A hard look is needed at our education system

Matric pupils of Parktown Girls High School leave the school in a jovial mood after writing the English paper 1 in Johannesburg, South Africa. (Photo by Gallo Images / The Times / Alon Skuy)

Matric pupils of Parktown Girls High School leave the school in a jovial mood after writing the English paper 1 in Johannesburg, South Africa. (Photo by Gallo Images / The Times / Alon Skuy)

The DA weren’t the only ones concerned with the numbers released by the education minister.

Basic Education Minister Angie Motshekga on Thursday stood up and proudly announced a pass rate of 78.2% for the matric class of 2018, up from 75.1% in 2017.

The pass rate for Grade 12s writing the National Senior Certificate (NSC) examinations rose to the highest since 2013, she added.

“If we exclude progressed learners, we’ll be at 79.4, 0.6% short of the 80% we’ve been clamouring for all the years. So without progressed learners we’d be at 79.4%, but we don’t regret it,” said Motshekga.

A day earlier the Independent Examination Board (IEB) announced its class of 2018 achieved a pass rate of 98.92%, up from 98.76% in 2017.

So all is well with our education then. Or is it?

The Democratic Alliance (DA) don’t seem to think so, highlighting that nearly half those who enrolled in Grade one in 2007 didn’t write matric exams in 2018.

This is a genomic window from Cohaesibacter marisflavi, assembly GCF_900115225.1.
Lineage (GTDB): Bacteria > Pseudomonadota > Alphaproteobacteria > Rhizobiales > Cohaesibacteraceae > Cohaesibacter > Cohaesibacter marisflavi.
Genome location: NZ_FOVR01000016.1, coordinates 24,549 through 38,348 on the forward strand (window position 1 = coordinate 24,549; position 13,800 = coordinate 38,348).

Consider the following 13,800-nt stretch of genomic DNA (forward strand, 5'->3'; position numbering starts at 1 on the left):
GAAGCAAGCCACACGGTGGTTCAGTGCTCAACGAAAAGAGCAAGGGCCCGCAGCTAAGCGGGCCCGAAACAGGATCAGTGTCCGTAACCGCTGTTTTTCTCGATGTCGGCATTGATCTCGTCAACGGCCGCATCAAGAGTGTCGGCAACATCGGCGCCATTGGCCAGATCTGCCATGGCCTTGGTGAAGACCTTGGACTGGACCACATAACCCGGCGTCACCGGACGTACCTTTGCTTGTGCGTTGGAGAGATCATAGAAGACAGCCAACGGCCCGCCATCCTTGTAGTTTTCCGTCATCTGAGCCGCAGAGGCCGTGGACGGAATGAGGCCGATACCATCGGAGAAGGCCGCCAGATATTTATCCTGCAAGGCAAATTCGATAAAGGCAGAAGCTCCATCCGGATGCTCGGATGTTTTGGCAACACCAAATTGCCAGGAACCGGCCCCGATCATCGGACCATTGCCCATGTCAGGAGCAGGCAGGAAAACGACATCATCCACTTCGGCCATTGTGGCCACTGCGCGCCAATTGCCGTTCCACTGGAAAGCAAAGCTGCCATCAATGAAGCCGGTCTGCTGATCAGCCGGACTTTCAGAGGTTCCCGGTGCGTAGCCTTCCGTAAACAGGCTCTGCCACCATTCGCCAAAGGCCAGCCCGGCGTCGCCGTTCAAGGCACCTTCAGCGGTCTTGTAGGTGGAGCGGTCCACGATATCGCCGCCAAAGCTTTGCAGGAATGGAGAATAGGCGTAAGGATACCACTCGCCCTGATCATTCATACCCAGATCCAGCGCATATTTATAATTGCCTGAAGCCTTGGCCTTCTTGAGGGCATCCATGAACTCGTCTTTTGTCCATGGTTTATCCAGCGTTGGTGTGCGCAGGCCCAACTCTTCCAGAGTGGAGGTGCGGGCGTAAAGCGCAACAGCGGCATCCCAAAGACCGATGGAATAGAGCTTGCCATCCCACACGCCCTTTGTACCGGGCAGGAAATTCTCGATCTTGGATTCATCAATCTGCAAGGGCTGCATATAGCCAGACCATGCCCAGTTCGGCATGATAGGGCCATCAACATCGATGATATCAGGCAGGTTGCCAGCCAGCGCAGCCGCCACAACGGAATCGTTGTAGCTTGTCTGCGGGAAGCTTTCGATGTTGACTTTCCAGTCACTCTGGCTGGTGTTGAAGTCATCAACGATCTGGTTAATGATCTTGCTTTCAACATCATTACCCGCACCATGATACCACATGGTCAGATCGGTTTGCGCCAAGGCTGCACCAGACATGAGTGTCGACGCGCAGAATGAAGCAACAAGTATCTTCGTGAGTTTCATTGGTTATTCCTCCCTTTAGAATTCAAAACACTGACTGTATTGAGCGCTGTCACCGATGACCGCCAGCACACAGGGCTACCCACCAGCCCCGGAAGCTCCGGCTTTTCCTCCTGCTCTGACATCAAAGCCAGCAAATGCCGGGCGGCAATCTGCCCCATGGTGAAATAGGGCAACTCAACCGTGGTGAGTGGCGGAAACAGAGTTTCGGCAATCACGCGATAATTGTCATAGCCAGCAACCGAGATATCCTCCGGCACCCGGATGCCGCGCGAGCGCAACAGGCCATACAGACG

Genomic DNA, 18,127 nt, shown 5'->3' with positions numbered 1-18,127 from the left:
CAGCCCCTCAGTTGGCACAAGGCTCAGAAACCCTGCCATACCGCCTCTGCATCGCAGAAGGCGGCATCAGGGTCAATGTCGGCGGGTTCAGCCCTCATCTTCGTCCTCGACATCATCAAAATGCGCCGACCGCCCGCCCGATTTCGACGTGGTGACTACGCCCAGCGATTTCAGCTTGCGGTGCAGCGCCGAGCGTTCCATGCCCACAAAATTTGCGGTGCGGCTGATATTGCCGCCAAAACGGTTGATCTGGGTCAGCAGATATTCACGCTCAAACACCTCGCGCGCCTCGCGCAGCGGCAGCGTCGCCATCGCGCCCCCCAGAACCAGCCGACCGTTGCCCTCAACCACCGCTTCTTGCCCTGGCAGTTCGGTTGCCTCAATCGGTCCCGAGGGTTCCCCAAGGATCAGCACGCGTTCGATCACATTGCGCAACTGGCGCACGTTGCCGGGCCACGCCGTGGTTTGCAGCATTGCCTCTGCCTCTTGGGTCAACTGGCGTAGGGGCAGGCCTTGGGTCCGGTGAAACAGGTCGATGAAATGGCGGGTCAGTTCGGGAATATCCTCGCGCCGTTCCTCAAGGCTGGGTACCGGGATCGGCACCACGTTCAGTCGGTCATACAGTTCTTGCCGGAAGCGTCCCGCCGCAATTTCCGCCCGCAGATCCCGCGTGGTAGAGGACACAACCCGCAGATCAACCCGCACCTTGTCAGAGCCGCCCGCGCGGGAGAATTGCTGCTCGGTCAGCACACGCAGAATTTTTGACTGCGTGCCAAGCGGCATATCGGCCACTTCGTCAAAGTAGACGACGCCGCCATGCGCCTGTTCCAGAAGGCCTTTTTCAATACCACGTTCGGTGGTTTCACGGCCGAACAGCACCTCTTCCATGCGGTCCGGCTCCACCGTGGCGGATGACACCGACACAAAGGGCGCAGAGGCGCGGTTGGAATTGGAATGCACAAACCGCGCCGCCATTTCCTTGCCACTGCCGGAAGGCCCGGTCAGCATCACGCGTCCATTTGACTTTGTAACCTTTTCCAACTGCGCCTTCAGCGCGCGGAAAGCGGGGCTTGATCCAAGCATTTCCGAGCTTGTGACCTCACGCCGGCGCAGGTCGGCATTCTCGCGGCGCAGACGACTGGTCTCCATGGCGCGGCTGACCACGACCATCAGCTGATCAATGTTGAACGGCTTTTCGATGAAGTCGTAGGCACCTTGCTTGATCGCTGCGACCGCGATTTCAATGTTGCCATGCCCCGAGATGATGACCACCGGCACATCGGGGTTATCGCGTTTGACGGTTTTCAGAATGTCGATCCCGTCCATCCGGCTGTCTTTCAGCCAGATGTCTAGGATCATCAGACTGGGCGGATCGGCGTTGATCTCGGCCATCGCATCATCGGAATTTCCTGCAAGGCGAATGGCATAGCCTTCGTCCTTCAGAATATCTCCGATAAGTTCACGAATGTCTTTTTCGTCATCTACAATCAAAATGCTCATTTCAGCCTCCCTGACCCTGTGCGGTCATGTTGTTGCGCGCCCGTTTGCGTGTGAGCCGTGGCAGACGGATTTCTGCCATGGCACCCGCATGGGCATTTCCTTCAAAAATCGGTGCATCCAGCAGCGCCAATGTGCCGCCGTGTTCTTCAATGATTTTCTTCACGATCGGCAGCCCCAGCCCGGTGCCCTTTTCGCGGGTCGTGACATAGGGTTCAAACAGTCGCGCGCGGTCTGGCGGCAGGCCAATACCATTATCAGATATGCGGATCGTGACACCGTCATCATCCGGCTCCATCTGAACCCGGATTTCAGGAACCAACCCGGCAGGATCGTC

“While the department of basic education (DBE) celebrates this year’s 78.2% matric pass rate, Minister Angie Motshekga has again failed dismally to address the large number of pupils who don’t write matric in the first place,” said DA MP Nomsa Marchesi.

The DA weren’t the only ones concerned with the numbers released by Motshekga.

Lobby group Equal Education (EE) also questioned the pass rate in a statement released before the results came out.

They said research showed the throughput rate of scholars between Grade 10 and matric between the matrics of 2015 to the Grade 12s of 2017 dropped from 41% to 37%.

“Keeping pupils in school and ensuring that they leave school with a meaningful qualification remains one of the key challenges in SA’s public education system,” they said.

The sooner we have a harder look at our education system, the better.

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